From camera-boosted smartphones to bone density-measuring scales, there are a few things that have locked our attention this month; and we’ve rounded them up to showcase the very-best gadgets you need to check out.
Nokia, the original king of cellphones, is making some pretty impressive devices that are, to an extent, slipping under the radar. The X10 is the perfect example of this, and one of the more unique and practical phones on the market. The X10 features a large 6.7-inch display, making it a bit bigger than some of its competitors, while also having 6GBs of RAM, and 128GB of internal storage. Throw in the fact that the X10 is using a decent Qualcomm Snapdragon 480 5G chipset, and you’ve got a pretty robust package. Of course, the real allure with any modern Nokia is the camera, and the X10 doesn’t disappoint. Featuring a 48 MP quad camera (48MP + 5MP + 2MP + 2MP) with Zeiss Optics, along with an 8MP front-facing camera, the X10 delivers crisp high-end shots and has the capability to shoot in RAW format, making this a real treat for budding photographers. The video capabilities won’t set the world alight, and the stabilisation could be better, but there is Nokia’s ‘cinematic’ mode, which does add some satisfying colour-grading to videos.
Essentially, the X10 isn’t a high-powered beast that you’ll be playing games on; it’s more of a photo-centric device that works perfectly for normal work and lifestyle functions, and for that at its price-point, it’s a good option.
Xiaomi Mi Body Composition Scale 2
Xiaomi has been doing some great things in the smartphone market in recent years, but many tend to forget that the Chinese brand is a whole lot more than slick cellular devices. Xiaomi sees itself as a lifestyle tech brand and one of the areas they’re showing focus in is the health and fitness space, with the Mi Body Composition Scale 2 (yeah, the name is a mouthful) being one of the highlighted products. This scale is not your run-of-the-mill bathroom scale though, as it tracks a ton of metrics, including Weight, Muscle mass, BMI, Bone Mass, Body Fat, Water Content, Body Score, Basal Metabolism and Visceral Fat. It uses metal footplates and Bioelectrical Impedance Analysis (BIA) to deliver these results, along with a companion Mi Fit app to show you all your stats.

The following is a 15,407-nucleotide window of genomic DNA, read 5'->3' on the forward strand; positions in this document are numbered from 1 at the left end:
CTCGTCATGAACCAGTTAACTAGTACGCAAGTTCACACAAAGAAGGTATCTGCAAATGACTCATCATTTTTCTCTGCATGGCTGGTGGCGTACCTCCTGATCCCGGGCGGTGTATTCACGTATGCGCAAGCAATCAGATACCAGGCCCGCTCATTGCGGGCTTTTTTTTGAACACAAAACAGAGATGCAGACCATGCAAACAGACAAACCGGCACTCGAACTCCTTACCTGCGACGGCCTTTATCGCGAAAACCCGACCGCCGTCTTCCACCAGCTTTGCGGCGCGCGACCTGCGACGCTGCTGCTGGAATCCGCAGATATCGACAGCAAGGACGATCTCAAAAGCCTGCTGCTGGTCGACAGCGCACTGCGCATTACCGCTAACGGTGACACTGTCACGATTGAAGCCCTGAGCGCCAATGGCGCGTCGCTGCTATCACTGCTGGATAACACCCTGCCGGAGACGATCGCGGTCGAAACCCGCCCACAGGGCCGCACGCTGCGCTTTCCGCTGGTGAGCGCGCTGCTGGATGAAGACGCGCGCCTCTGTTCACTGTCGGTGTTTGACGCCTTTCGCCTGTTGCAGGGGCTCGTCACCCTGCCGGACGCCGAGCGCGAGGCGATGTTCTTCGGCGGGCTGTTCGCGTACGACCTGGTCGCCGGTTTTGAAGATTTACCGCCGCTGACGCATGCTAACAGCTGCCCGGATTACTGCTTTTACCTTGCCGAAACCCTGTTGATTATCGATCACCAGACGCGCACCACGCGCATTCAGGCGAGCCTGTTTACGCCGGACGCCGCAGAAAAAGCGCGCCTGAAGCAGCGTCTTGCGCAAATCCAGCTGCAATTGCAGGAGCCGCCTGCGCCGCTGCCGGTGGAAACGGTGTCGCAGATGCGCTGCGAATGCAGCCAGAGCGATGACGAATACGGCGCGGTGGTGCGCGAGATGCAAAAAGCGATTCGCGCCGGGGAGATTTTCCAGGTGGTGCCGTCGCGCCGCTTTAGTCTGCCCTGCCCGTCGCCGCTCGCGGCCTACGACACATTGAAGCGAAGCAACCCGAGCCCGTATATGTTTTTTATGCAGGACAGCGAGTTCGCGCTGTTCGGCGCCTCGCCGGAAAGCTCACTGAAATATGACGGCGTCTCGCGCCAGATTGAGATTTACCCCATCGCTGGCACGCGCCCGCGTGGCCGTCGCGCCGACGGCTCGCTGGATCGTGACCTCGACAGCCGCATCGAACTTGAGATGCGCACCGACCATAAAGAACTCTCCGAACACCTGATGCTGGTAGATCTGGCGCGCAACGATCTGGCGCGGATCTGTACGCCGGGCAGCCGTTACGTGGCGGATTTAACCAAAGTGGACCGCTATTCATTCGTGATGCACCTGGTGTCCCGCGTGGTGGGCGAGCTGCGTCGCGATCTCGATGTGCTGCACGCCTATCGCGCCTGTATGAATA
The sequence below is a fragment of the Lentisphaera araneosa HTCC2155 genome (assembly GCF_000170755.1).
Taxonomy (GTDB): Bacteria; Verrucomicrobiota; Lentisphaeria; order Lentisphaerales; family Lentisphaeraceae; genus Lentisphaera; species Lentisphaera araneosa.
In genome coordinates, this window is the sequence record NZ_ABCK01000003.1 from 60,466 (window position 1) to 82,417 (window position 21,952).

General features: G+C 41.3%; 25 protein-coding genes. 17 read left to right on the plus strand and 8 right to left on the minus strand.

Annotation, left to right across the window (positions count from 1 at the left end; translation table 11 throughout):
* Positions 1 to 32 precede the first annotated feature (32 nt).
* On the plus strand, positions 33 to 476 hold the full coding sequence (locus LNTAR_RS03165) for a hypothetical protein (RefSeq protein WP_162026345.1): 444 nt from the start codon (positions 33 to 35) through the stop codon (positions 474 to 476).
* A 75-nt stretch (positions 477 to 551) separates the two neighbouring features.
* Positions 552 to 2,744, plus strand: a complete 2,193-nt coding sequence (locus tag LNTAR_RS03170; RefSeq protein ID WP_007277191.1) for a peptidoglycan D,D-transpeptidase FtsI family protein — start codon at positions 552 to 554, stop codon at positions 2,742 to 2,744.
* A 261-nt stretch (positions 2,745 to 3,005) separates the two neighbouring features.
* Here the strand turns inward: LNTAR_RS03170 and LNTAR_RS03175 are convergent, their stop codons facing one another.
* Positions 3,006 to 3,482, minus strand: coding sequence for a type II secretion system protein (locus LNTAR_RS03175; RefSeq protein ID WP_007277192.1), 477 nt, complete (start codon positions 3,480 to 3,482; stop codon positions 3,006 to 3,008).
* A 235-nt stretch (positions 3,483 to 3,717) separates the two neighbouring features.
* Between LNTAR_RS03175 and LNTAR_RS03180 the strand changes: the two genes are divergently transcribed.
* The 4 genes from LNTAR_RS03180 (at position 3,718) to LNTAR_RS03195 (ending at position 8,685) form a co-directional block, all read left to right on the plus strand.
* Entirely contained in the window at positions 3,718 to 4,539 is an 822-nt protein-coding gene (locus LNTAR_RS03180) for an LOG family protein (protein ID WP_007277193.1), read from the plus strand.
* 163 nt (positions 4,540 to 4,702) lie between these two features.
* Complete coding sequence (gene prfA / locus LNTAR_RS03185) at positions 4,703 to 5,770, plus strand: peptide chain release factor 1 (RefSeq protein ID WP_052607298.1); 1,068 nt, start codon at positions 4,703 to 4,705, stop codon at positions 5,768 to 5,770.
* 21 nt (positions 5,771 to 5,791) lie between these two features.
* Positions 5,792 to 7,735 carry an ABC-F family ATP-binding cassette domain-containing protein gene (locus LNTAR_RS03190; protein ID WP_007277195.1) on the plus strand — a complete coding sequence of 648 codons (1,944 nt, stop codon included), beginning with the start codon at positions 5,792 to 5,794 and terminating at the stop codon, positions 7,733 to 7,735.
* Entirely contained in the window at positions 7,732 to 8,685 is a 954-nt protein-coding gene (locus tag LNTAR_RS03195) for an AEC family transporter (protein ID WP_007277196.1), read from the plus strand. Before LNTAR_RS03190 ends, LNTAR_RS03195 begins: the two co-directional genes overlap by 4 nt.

How accurate is it though? Well, we compared it to an InBody scan using the latest tech, and with certain metrics, it is close, but with others, it seems to miss the mark by a few points. It may not be 100 percent accurate with the finer and more complex measurements, and does rely on some algorithms which will always miss the outlying factors, but if you want to keep tabs on the main components of your health, such as weight, water content, BMI, and the changes in those categories, it’s well worth having one on your bathroom floor. Not to mention that it comes in at a price-point that rivals normal scales.
If you’re making a concerted foray into the world of photography, and want to upgrade from your usual point-and-shoot camera, the X-E4 is a logical step and a great release from Fujifilm. Featuring a notable retro style, classic rangefinder, and rotating dial design, the X-E4 immediately feels a lot more tangible and nostalgic than some of the more high-tech designs out there at the moment. While the aesthetic of its appearance may look vintage, the features under the hood are as modern and well-implemented as they come. There is a flippable 3-inch digital display that also supports gesture control, and the overall quality of the LCD is excellent too, giving you a good representation of what the final product of the image will look like. The one minor downside is that there is no onboard memory, so you will need a decently-sized SD card on hand.
The X-E4 features a 26MP sensor, which is prominent across most of this Fujifilm X line, along with a wealth of enhancement options to really give you more than enough power to capture just about anything under the sun in glorious detail. And while there are tons of focus and shutter options to try out, the Autofocus mode is actually sublimely implemented, and will allow the X-E4 to do all the heavy lifting (and very quickly, we might add) to allow you to just focus on your angles, lighting, and subject matter.